BSP Podcast: Emily Hughes on grief and bodily experience

podcast update

This episode of the BSP Podcast sees Emily Hughes  presenting a paper from our 2022 annual conference, ‘Engaged Phenomenology II’.

Season 6 episode 151: 5 June 2024

Season 6 continues with another presentation from our 2022 annual conference, Engaged Phenomenology II: Explorations of Embodiment, Emotions, and Spatiality. This episode features a presentation from Emily Hughes, University of York.

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Emily Hughes
‘”Heavier, and less mine”: grief and the modification of bodily experience’

This paper gives a phenomenological analysis of the impact of grief upon bodily experience. In the first half of the paper I will provide an analysis of responses to Question 7 of the ‘Grief: A Study of Human Emotional Experience’ questionnaire, ‘Has your body felt any different during grief?’ which was conducted with colleagues from the University of York. Using Braun and Clarke’s qualitative method of thematic analysis, I will organise the descriptions of bodily experience into patterns of themes, including feelings of heaviness, emptiness, constriction, numbness and depersonalisation. In the second half of the paper I will critically evaluate these themes in light of the broader literature on the lived body and lived space, as given in the work of Merleau-Ponty, Sartre, Marcel, Minkowski, Bollnow and Schmitz. In so doing, I will explore the ways in which modifications to bodily experience in grief can be seen to impact spatial experience and, by implication, the way in which the mourner finds themselves in the world as a whole.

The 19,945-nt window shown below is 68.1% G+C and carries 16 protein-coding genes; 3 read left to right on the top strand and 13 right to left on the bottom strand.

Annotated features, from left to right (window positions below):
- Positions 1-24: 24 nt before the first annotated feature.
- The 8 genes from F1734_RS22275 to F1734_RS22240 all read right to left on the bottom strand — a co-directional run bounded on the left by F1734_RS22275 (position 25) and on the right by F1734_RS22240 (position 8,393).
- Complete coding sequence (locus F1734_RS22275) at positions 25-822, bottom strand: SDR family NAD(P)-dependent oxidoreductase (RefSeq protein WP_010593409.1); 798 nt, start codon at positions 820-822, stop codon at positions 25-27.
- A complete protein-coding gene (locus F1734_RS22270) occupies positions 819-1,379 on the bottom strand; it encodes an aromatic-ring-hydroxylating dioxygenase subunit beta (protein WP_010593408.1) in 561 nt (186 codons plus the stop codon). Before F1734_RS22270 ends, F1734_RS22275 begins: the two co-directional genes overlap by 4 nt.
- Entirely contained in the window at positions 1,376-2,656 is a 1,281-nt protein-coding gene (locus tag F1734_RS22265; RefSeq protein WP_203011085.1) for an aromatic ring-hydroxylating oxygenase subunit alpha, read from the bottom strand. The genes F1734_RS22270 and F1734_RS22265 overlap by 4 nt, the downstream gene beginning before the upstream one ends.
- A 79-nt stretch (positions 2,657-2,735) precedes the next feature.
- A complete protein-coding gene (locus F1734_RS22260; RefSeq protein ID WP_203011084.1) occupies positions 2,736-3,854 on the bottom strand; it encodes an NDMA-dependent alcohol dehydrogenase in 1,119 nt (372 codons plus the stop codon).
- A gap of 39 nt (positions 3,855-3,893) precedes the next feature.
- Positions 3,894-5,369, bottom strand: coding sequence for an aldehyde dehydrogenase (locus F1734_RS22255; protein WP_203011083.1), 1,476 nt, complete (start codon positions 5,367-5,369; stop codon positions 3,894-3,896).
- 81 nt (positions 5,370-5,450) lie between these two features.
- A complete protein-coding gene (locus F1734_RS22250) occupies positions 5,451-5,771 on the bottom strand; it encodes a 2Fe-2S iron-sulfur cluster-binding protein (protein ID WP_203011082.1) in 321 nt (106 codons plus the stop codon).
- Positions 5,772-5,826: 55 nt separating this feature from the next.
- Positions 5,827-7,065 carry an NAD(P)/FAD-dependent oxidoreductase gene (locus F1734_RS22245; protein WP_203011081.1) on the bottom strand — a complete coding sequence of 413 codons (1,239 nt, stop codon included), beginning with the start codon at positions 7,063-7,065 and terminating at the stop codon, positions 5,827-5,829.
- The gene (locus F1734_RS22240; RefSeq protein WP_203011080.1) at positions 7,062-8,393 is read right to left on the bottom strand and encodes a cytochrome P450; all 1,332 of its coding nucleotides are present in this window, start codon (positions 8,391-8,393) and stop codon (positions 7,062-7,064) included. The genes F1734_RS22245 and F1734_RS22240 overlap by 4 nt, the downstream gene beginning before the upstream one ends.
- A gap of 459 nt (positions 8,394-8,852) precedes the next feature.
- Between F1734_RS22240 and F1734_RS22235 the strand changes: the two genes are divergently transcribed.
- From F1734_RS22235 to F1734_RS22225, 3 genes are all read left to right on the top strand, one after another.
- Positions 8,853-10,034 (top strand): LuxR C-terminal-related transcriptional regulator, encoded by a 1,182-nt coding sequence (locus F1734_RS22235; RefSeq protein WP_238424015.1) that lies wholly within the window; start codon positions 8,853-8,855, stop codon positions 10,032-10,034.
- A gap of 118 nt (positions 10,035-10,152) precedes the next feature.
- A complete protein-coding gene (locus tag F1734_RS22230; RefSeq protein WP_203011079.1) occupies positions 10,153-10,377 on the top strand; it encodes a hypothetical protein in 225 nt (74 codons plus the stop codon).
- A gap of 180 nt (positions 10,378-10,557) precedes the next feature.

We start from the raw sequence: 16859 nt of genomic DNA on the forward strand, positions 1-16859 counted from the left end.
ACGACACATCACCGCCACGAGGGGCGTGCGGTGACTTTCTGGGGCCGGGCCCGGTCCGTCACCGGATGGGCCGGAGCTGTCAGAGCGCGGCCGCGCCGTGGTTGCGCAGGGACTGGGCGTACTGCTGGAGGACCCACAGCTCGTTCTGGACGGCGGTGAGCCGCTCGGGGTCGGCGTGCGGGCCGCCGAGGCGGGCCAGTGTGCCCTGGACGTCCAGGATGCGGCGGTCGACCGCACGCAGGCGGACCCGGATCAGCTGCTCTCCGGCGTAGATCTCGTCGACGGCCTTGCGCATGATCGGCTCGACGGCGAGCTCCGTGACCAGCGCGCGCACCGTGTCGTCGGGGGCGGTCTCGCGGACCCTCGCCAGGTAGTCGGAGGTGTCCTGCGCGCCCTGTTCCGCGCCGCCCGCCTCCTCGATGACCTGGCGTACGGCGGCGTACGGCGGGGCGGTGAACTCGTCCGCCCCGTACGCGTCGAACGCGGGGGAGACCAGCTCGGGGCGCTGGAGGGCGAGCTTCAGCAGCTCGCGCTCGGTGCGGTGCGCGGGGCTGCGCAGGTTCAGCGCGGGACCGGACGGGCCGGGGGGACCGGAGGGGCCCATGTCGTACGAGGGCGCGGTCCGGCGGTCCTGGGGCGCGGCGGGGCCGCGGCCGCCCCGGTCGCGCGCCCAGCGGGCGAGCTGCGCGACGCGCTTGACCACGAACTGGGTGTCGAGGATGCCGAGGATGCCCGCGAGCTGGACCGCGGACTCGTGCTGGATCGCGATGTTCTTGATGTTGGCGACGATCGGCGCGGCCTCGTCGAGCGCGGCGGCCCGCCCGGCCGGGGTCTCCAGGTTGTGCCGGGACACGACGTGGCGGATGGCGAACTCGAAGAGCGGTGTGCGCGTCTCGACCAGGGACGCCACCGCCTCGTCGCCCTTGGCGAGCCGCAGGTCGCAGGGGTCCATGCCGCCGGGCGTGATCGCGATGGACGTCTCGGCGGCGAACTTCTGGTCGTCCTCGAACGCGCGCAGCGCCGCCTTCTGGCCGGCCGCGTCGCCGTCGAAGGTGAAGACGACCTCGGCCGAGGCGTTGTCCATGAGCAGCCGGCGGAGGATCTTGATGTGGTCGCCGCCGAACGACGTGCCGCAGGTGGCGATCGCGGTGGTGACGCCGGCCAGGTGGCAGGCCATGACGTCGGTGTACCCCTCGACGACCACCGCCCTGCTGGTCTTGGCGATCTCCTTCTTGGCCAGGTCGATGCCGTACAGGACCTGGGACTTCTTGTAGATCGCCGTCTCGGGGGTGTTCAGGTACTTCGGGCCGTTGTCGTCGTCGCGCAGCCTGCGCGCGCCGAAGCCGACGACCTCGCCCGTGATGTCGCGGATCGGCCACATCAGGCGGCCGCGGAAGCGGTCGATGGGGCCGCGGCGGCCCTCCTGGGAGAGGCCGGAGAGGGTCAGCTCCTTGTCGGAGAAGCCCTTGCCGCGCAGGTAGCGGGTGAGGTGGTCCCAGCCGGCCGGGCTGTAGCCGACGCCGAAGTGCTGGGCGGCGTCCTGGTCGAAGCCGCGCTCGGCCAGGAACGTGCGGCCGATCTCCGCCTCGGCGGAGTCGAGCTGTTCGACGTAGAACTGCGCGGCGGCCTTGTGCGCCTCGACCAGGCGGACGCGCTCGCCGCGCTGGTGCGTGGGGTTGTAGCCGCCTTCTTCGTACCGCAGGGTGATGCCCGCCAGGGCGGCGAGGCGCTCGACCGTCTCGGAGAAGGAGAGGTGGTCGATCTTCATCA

Biography: I am a postdoctoral research associate in philosophy at the University of York working on the AHRC-funded project ‘Grief: A Study of Human Emotional Experience.’ I completed my PhD at the University of New South Wales. My research is situated in the intersection between existential phenomenology and the philosophy of psychiatry and psychology, with a particular focus on phenomenological interpretations of affect and the way in which emotions modify temporal experience.

Further Information:

This recording is taken from our Annual UK Conference 2022: Engaged Phenomenology II: Explorations of Embodiment, Emotions, and Sociality (Exeter, UK / Hybrid) with the University of Exeter. Sponsored by the Wellcome Centre, Egenis, and the Shame and Medicine project. For the conference our speakers either presented in person at Exeter or remotely to people online and in-room, and the podcast episodes are recorded from the live broadcast feeds.

The British Society for Phenomenology is a not-for-profit organisation set up with the intention of promoting research and awareness in the field of Phenomenology and other cognate arms of philosophical thought. Currently, the society accomplishes these aims through its journal, events, and podcast. Why not find out more, join the society, and subscribe to our journal the JBSP?